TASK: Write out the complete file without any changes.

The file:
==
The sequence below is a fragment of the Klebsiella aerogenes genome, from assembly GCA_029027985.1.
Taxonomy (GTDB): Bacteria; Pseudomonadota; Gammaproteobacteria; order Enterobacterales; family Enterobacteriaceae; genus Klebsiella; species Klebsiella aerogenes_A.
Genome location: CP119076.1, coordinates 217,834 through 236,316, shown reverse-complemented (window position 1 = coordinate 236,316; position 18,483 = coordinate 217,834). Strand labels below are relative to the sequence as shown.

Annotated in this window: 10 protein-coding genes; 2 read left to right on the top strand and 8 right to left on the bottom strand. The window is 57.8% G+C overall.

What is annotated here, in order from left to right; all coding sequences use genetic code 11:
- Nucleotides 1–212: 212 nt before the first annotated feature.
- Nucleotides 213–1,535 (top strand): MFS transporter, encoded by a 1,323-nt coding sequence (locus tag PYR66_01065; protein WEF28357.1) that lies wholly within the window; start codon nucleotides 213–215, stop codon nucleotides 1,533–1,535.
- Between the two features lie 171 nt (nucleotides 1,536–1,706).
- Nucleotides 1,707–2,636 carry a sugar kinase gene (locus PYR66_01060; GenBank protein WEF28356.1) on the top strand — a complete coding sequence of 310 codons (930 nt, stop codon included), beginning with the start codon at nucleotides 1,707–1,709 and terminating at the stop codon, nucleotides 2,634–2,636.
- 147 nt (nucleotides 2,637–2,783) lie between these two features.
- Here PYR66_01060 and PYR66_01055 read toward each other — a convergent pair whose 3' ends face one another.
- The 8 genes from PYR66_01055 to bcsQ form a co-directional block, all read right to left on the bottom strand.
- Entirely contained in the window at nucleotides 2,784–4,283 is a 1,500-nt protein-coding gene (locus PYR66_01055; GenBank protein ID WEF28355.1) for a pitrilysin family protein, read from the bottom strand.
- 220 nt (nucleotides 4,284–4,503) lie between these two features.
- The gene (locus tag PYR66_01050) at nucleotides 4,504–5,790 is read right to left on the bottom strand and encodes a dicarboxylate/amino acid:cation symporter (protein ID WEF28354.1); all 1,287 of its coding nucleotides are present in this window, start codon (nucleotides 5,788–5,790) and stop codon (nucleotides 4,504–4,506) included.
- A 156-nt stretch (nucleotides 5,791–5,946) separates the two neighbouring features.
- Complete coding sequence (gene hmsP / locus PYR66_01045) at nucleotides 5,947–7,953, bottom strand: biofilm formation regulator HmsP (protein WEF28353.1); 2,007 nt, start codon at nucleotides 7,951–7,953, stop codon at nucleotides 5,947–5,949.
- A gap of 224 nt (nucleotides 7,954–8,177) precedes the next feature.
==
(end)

The sequence below is a fragment of the Klebsiella aerogenes genome, from assembly GCA_029027985.1.
Taxonomy (GTDB): Bacteria; Pseudomonadota; Gammaproteobacteria; order Enterobacterales; family Enterobacteriaceae; genus Klebsiella; species Klebsiella aerogenes_A.
Genome location: CP119076.1, coordinates 217,834 through 236,316, shown reverse-complemented (window position 1 = coordinate 236,316; position 18,483 = coordinate 217,834). Strand labels below are relative to the sequence as shown.

Annotated in this window: 10 protein-coding genes; 2 read left to right on the top strand and 8 right to left on the bottom strand. The window is 57.8% G+C overall.

What is annotated here, in order from left to right; all coding sequences use genetic code 11:
- Nucleotides 1–212: 212 nt before the first annotated feature.
- Nucleotides 213–1,535 (top strand): MFS transporter, encoded by a 1,323-nt coding sequence (locus tag PYR66_01065; protein WEF28357.1) that lies wholly within the window; start codon nucleotides 213–215, stop codon nucleotides 1,533–1,535.
- Between the two features lie 171 nt (nucleotides 1,536–1,706).
- Nucleotides 1,707–2,636 carry a sugar kinase gene (locus PYR66_01060; GenBank protein WEF28356.1) on the top strand — a complete coding sequence of 310 codons (930 nt, stop codon included), beginning with the start codon at nucleotides 1,707–1,709 and terminating at the stop codon, nucleotides 2,634–2,636.
- 147 nt (nucleotides 2,637–2,783) lie between these two features.
- Here PYR66_01060 and PYR66_01055 read toward each other — a convergent pair whose 3' ends face one another.
- The 8 genes from PYR66_01055 to bcsQ form a co-directional block, all read right to left on the bottom strand.
- Entirely contained in the window at nucleotides 2,784–4,283 is a 1,500-nt protein-coding gene (locus PYR66_01055; GenBank protein ID WEF28355.1) for a pitrilysin family protein, read from the bottom strand.
- 220 nt (nucleotides 4,284–4,503) lie between these two features.
- The gene (locus tag PYR66_01050) at nucleotides 4,504–5,790 is read right to left on the bottom strand and encodes a dicarboxylate/amino acid:cation symporter (protein ID WEF28354.1); all 1,287 of its coding nucleotides are present in this window, start codon (nucleotides 5,788–5,790) and stop codon (nucleotides 4,504–4,506) included.
- A 156-nt stretch (nucleotides 5,791–5,946) separates the two neighbouring features.
- Complete coding sequence (gene hmsP / locus PYR66_01045) at nucleotides 5,947–7,953, bottom strand: biofilm formation regulator HmsP (protein WEF28353.1); 2,007 nt, start codon at nucleotides 7,951–7,953, stop codon at nucleotides 5,947–5,949.
- A gap of 224 nt (nucleotides 7,954–8,177) precedes the next feature.